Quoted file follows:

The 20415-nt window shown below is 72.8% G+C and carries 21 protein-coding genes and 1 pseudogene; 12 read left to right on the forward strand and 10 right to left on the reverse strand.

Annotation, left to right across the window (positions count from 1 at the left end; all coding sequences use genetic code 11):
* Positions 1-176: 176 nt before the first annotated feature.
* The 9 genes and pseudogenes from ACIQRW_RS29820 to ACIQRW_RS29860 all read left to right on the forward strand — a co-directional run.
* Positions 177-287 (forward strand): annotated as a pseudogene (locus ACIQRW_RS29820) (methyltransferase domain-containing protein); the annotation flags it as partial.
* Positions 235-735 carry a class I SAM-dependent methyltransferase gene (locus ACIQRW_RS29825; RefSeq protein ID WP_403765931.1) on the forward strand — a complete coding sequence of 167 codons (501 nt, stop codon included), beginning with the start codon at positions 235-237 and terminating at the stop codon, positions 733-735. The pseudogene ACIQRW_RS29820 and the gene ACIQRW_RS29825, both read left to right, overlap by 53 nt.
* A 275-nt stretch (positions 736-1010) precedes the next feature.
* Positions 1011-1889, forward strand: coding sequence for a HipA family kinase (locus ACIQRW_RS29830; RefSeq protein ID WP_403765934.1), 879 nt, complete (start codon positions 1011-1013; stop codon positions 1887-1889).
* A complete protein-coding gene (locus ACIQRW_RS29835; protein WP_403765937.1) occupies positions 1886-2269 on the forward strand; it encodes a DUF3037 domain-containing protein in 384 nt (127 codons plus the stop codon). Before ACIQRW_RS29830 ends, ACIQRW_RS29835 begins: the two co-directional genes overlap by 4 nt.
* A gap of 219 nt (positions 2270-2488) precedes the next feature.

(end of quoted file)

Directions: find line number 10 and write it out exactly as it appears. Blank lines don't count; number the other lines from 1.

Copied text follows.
* A gap of 219 nt (positions 2270-2488) precedes the next feature.